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Better by blog

Blogs provide the richest experience when their entries contain many links. The NewsWire’s blog references our Web site’s reports through links. The 3000 community still needs the MPE/iX skills chronicled on the NewsWire’s site.

The blog also serves as an interactive forum and focal point for the 3000 community, both for those customers staying on the platform as well as those implementing a migration. Blog editors will help stock our blog with entries, each of which becomes a potential talking point for the 3000 community. Comments from customers and developers are already online. Each article offers a quick method to respond and see your opinions and information alongside our reports.

The most current developments will appear on the NewsWire’s blog first. As we assemble the quarterly issues for print, news stories and technical reports will appear on the main site as well.

Regular features of the NewsWire will continue. Our regular Q&A newsmaker interviews, HiddenValue tech tips and other established features are already appearing on the NewsWire’s blog. These articles and reports can now run with deeper details, enjoying the freedom of space a Web-based resource provides.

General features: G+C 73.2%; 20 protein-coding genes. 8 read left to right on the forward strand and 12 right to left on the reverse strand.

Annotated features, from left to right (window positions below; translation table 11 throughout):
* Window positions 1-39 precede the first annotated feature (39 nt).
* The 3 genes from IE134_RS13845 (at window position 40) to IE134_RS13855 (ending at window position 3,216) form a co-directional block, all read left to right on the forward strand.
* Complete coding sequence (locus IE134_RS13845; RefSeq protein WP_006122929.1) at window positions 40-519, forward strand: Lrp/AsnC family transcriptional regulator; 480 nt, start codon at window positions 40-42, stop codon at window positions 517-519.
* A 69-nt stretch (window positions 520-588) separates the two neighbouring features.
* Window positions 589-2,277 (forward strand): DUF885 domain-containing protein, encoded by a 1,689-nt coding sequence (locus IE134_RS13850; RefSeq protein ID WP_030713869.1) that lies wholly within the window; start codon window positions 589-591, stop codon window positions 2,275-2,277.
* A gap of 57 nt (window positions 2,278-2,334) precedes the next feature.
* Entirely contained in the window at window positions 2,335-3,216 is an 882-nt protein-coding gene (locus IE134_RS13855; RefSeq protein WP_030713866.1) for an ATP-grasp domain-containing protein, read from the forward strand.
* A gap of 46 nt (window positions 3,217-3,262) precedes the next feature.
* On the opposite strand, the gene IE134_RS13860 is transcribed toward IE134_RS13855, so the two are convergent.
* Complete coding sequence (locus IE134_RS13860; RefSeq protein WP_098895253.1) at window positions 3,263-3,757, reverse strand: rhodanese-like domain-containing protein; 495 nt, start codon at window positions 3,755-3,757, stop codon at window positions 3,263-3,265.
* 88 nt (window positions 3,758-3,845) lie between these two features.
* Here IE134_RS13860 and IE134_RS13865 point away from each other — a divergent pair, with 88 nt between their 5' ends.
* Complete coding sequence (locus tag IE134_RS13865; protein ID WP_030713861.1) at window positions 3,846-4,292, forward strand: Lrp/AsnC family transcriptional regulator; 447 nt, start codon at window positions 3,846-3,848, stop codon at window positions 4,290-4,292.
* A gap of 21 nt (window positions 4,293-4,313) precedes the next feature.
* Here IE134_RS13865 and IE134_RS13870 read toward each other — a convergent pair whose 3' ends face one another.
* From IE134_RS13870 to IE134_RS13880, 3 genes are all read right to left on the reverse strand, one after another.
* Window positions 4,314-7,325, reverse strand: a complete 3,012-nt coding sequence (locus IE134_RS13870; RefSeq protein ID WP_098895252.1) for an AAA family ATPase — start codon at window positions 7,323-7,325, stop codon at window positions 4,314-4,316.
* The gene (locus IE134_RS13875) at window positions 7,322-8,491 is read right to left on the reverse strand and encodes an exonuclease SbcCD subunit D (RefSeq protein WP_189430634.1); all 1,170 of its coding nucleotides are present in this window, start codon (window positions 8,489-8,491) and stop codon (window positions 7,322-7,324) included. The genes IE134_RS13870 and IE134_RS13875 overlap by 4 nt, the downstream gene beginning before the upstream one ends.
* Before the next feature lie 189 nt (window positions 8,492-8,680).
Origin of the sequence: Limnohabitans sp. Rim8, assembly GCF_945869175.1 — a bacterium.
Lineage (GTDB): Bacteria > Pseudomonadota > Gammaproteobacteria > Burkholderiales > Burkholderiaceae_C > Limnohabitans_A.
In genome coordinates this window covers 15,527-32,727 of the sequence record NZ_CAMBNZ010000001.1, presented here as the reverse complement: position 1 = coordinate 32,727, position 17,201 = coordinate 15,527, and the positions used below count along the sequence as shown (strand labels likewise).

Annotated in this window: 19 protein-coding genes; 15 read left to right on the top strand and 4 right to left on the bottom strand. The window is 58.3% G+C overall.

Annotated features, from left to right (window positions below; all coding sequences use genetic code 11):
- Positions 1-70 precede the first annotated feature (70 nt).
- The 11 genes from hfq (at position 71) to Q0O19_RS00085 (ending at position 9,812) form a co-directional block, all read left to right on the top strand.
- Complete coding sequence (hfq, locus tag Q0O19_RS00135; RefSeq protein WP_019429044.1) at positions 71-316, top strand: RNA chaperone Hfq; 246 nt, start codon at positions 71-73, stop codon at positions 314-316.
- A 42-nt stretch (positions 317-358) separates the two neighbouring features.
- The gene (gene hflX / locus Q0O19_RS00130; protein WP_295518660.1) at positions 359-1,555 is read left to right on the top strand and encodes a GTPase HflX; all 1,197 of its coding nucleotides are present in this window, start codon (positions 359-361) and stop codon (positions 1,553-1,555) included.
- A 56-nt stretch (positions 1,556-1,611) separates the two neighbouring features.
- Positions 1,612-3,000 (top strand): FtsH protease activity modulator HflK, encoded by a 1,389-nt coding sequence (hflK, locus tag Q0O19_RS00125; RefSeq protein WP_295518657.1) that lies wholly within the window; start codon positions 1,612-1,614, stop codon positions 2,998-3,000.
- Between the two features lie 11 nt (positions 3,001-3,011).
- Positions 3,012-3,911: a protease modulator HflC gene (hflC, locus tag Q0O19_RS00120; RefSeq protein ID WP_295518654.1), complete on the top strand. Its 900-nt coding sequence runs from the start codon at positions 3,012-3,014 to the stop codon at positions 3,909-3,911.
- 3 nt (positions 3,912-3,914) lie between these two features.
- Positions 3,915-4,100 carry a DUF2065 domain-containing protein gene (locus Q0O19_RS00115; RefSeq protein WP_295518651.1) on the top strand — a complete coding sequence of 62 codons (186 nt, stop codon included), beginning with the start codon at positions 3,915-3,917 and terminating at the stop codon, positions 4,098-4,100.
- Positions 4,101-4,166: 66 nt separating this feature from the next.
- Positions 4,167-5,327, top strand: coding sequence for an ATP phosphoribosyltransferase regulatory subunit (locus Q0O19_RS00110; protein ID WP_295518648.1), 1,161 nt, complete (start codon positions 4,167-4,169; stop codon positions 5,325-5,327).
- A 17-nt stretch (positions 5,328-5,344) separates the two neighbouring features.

The blog is an interactive dialog place, a meeting place for conversation. Blogs are just an evolution of what the NewsWire has offered to its subscribers since 1995 — a Web-based news resource. Blogs add an easy method to interact with writers and community members. In blog format a Web site posts new entries on a regular basis.

An online product also enjoys reach that printed publications cannot deliver. In our mobile society, work happens in many locations, nearly all of which can be linked to the Internet. A blog thrives on regular updates, reasons to read while you’re away from the mailbox at your office or house. The odd hour when you check your e-mail can also include a peek at what’s new on our blog, another chance to connect with the community and its customers. The blog and Web pages also expand our message to international readers, using Google’s translation services.

There’s plenty left to learn. There’s no more dramatic, dynamic and interesting time for a computer platform than when the vendor steps out of the market. That’s especially true for the HP 3000, a computer whose profile is almost always mission-critical service. Many companies are still making decisions about how they will make their transition away from HP-supported 3000 service. There’s a lot of stories to tell, technical advice to carry forward, and opportunities to chronicle.


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